(this section is under construction)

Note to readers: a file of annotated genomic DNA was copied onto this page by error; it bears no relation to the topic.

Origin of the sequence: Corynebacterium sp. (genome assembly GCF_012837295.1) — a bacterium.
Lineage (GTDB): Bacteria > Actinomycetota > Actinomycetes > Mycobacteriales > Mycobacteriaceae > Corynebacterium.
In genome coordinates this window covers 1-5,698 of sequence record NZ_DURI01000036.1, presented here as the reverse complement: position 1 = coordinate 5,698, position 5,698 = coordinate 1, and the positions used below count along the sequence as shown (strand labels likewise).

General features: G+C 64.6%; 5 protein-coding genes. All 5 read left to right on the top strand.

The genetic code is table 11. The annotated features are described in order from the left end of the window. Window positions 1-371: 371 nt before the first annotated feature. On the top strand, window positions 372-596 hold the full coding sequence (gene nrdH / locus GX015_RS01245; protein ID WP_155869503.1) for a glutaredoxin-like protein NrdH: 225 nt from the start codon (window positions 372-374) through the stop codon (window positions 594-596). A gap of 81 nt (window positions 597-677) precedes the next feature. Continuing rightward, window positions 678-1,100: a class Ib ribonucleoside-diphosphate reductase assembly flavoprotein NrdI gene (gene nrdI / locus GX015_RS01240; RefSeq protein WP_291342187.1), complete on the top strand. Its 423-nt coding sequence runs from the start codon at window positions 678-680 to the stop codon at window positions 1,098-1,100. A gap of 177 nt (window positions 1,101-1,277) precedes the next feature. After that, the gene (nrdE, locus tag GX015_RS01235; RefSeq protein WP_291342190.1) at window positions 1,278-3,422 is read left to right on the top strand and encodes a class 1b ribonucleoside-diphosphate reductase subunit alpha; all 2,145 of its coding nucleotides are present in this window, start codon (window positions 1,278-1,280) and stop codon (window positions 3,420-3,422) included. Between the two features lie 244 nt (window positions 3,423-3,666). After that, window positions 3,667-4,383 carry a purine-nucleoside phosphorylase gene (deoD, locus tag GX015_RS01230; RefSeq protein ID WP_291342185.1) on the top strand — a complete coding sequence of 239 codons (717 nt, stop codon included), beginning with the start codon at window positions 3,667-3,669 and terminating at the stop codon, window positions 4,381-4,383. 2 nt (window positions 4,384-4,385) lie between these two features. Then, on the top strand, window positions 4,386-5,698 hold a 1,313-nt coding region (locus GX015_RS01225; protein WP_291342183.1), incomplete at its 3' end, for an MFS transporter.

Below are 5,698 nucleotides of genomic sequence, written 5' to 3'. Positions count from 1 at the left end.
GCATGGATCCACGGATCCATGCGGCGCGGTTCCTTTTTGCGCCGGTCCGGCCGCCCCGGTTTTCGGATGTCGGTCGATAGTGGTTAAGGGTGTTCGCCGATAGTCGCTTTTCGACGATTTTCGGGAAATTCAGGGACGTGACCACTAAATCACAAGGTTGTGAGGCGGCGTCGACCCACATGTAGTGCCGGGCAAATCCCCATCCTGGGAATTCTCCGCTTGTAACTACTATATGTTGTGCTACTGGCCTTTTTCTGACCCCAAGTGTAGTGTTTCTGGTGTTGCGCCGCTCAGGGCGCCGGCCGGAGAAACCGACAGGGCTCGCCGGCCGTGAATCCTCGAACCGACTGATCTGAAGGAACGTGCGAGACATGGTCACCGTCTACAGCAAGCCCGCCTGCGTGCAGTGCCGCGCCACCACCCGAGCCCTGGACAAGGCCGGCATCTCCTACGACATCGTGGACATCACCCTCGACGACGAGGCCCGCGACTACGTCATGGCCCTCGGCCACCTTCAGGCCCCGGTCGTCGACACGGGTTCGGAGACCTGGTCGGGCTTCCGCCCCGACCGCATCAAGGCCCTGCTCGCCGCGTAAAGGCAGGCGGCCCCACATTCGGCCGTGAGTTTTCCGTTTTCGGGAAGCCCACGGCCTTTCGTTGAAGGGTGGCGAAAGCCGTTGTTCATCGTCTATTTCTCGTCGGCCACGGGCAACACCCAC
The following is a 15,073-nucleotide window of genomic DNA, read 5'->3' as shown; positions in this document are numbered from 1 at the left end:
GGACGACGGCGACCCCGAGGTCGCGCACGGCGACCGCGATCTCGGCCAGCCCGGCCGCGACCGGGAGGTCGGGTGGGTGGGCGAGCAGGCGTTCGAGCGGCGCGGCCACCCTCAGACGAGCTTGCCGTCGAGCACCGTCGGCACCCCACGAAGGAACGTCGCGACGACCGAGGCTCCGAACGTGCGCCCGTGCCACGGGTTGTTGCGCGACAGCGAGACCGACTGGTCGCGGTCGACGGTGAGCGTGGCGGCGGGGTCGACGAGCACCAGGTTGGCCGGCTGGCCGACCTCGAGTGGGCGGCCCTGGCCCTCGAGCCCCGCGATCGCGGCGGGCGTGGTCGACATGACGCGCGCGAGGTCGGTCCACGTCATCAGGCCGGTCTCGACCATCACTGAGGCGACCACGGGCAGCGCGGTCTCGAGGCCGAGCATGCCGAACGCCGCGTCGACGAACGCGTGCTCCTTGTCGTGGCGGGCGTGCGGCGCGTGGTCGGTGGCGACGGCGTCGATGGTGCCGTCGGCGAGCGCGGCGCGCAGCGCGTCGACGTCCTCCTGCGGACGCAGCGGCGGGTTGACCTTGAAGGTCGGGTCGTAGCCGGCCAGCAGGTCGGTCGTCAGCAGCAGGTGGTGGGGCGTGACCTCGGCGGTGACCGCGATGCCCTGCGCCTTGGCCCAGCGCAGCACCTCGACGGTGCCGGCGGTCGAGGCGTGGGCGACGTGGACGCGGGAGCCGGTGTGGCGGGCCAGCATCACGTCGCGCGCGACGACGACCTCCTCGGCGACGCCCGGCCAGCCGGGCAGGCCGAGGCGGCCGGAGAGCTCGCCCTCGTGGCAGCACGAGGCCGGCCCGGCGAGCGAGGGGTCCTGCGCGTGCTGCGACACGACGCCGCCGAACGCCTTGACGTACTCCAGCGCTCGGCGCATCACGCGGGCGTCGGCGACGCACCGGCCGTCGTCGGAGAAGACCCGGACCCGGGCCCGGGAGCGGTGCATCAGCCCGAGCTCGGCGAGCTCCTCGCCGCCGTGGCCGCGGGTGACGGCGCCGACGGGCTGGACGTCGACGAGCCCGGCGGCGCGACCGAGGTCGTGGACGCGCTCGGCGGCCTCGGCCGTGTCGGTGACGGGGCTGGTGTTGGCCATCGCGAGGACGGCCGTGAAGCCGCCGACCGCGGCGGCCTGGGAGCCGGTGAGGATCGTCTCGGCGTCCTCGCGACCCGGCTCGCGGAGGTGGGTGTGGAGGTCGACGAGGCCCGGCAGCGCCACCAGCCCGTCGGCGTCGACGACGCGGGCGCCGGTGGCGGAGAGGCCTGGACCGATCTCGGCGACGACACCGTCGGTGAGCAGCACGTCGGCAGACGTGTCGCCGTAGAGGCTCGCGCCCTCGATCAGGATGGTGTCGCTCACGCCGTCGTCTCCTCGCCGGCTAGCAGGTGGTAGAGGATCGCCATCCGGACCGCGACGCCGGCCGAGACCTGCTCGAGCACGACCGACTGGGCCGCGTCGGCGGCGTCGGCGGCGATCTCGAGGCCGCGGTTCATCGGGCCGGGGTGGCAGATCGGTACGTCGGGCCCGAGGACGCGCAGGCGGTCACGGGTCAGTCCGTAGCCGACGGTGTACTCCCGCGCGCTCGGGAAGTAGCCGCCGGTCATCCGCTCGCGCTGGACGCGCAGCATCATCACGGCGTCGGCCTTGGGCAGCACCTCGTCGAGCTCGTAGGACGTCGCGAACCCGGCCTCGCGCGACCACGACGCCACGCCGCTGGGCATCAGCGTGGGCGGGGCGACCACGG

1880: April MATILDA SPALDING McKINSTRY TO ELLEN E. DICKINSON: 3 APRIL 1880 (SWORN)* "Washington, D.C., April 3rd, 1880 "So much has been published that is erroneous concerning the `Manuscript Found,' written by my father, the Rev. Solomon Spalding, and its supposed connection with the book, called the Mormon Bible, I have willingly consented to make the following statement regarding it, repeating all that I remember personally of this manuscript, and all that is of importance which my mother related to me in connection with it, at the same time affirming that I am in tolerable health and vigor, and that my memory, in common with elderly people, is clearer in regard to the events of my earlier years, rather than those of my maturer life. "During the year of 1812, I was residing with my parents in a little town in Ohio called Conneaut. I was then in my sixth year. My father was in business there, and I remember his iron foundry and the men he had at work, but that he remained at home most of the time and was reading and writing a great deal. He frequently wrote little stories, which he read to me. There were some round mounds of earth near our house which greatly interested him, and he said a tree on top of one of them was a thousand years old. He set some of his men to work digging into one of these mounds, and I vividly remember how excited he became when he heard that they had exhumed some human bones, portions of giant skeletons, and various relics. He talked with my mother of these discoveries in the mound, and was writing every day as the work progressed. Afterward he read the manuscript which I had seen him writing, to the neighbors and to a clergyman, a friend of his, who came to see him.(**) Some of the names that he mentioned while reading to these people I have never forgotten. They are as fresh to me to-day as though I heard them yesterday. They were Mormon, Moroni, Lamenite, Nephi. We removed from Conneaut to Pittsburgh while I was still very young, but every circumstance of this removal is distinct in my memory. In that city my father had an intimate friend named Patterson and I frequently visited Mr. Patterson's library with him and heard my father talk about books with him. In 1816 my father died at Amity, Pennsylvania, and directly after his death my mother and myself went to visit at the residence of my mother's brother William H. Sabine, at Onondaga Valley, Onondaga County, New York. Mr. Sabine was a lawyer of distinction and wealth, and greatly respected. We carried all our personal effects with us, and one of these was an old trunk, in which my mother had placed all mt father's writings which had been preserved. I perfectly remember the appearance of this trunk, and of looking at its contents. There were sermons and other papers, and I saw a manuscript about an inch thick, closely written, tied with some of the other stories my father had written for me, one of which he called, `The Frogs of Wyndham.' On the outside of the manuscript were written the words, `Manuscript Found.' I did not read it, but looked through it and had it in my hands many times, and saw the names I had heard at Conneaut, when my father read it to his friends. I was about eleven years of age at this time. "After we had been at my uncle's house for some time, my mother left me there and went to her father's house at Pomfret, Connecticut, but did not take her furniture nor the old trunk of manuscripts with her. In 1820 [it was actually on 22 November 1819, ed.] she married Mr. [John] Davison, of Hartwicks, a village near Cooperstown, New York, and sent for the things she had left at Onondaga Valley, and I remember that the old trunk, with its contents, reached her in safety. In 1828, I was married to Dr. A. McKinstry of Hampden County, Massachusetts, and went there, to reside. Very soon after [in 1831, ed.] my mother joined me there, and was with me most of the time until her death in 1844. We heard, not long after she came to live with me-- I do not remember just how long-- something of Mormonism, and the report that it had been taken from my father's `Manuscript Found;' and then came to us direct an account of the Mormon meeting at Conneaut, Ohio, and that, [on] one occasion, when the Mormon Bible was read there in public, my father's brother, John Spalding, Mr. Lake, and many other persons who were present, at once recognized its similarity to the `Manuscript Found,' which they had heard read years before by my father in the same town. There was a great deal of talk and a great deal published at this time about Mormonism all over the country. I believe it was in 1834 [it was actually November of 1833, ed.] that a man named Hurlburt [sic] came to my house at Monson to see my mother, who told us that he had been sent by a committee to procure the `Manuscript Found' written by the Rev. Solomon Spalding so as to compare it with the Mormon Bible. He presented a letter to my mother from my uncle, Wm. H. Sabine, of Onondaga Valley, in which he requested her to loan this manuscript to Hurlburt, as he (my uncle) was desirous `to uproot (as he expressed it) this Mormon fraud.' Hurlburt represented that he had been a convert to Mor-monism, but had given it up, and through the `Manuscript Found,' wished to expose its wickedness. My mother was careful to have me with her in all the conversations she had with Hurlburt, who spent a day at my house. She did not like his appearance and mis-trusted his motives, but having great respect for her brother's wishes and opinions, she reluctantly consented to his request. The old trunk containing the desired `Manuscript Found,' she had placed in the care of Mr. Jerome Clark of Hartwicks, when she came to Monson, intending to send for it. On the repeated promise of Hurlburt to return the manuscript to us, she gave him a letter to Mr. Clark to open the trunk and deliver it to him. We afterwards heard that he had received it from Mr. Clark at Hartwicks, but from that time we have never had it in our possession, and I have no present knowledge of its existence, Hurlburt never returning it or answering letters requesting him to do so. Two years ago, I heard he was still living in Ohio, and with my consent he was asked for the `Manuscript Found.' He made no response although we have evidence that he received the letter containing the request. So far I have stated facts within my own knowledge. My mother mentioned many other circumstances to me in connection with this subject which are interesting, of my father's literary tastes, his fine education and peculiar temperament. She stated to me that she had heard the manuscript alluded to read by my father, was familiar with its contents, and she deeply regretted that her husband, as she believed, had innocently been the means of furnishing matter for a religious delusion. She said that my father loaned this `Manuscript Found' to Mr. Patterson, of Pittsburgh, and that when he returned it to my father, he said: `Polish it up, finish it, and you will make money out of it.' My mother confirmed my rememberances of my father's fondness for history, and told me of his frequent conversations regarding a theory which he had of a prehistoric race which had inhabited this continent, etc., all showing that his mind dwelt on this subject. The `Manuscript Found,' she said, was a romance written in Biblical style, and that while she heard it read, she had no special admiration for it more than other romances he wrote and read to her. We never, either of us, ever saw, or in any way communicated with the Mormons, save Hurlburt as above described; and while we have no personal knowledge that the Mormon Bible was taken from the `Manuscript Found,' there were many evidences to us that it was and that Hurlburt and the others at the time thought so. A convincing proof to us of this belief was that my uncle, William H. Sabine, had undoubtedly read the manuscript while it was in his house, and his faith that its production would show to the world that the Mormon Bible had been taken from it, or was the same with slight alterations. I have frequently answered questions which have been asked by different persons regarding the `Manuscript Found,' but until now have never made a statement at length for publication. M.S. McKinstry. "Sworn and subscribed before me this 3rd day of April, A.D. 1880, at the city of Washington D.C. Charles Walter, Notary Public. (*) Ref: Dickinson,Ellen E., "The Book of Mormon," Scribner's Monthly magazine, August, 1880, pp.616ff. (**) The clergyman referred to here was almost certainly the Rev. Joseph Badger (1757-1846), soldier of the Revolution and graduate of Yale (1785), whose pioneering activities as a Congregationalist (and later Presbyterian) minister on the Western Reserve beginning in 1802 are legendary. See A Memoir of Rev. Joseph Badger, (Hudson, Ohio: Sawyer, Ingersoll & Co., 1851); Weimer, Gary W., "Pilgrim in New Connecticut," (m/s: Cambridge, MA, 1967, copy in Ohio Historical Society collection); Sprague, Annals of the American Pulpit, Vol.III, 473-479; History of Ashtabula County, Ohio, pp.86-89; and Eaton, S.J.M, History of the Presbytery of Erie, (NY: Hurd & Houghton, 1868), pp.227ff. According to various sources, Badger preached the first sermon in Conneaut c.1802, in the cabin of Mr. & Mrs. Aron Wright, and paid frequent visits to the community in the years to follow. It is also recorded in his Memoirs that he visited Cherry Valley, New York, circa mid-December 1801, during the time that Solomon Spalding lived there, although no specific mention of Spalding occurs. Unfortunately, due to the death of his daughter in April of 1809, the subsequent loss of almost all of his personal possessions when his home in Austinburg, Ohio, burned to the ground in November of the same year, and an extended bout with "the ague," Rev. Badger seems to have gone through an extended period of mental depression and physical exhaustion between 1809 and 1812 which resulted in a dearth of written records concerning his life and activities during that period. About all that is known for certain is that he devoted most of his time to preaching in the various settlements around Ashtabula and making furniture and other useful items, until the War of 1812 came along, when, in the fall of that year at about the same time Spalding would have been preparing for his move to Pittsburgh, Badger volunteered his services as chaplin to the army. Considering the circumstances, it is difficult to imagine that he left no written comments con-cerning what he may have known of Spalding and "Manuscript Found," yet to date, in spite of a diligent search, nothing has been found. It is possible to speculate, however, that such material may have been among the extensive collection of records and memorabilia accumulated by the Ashtabula County Historical Society which were lost in the tragic fire of 1850.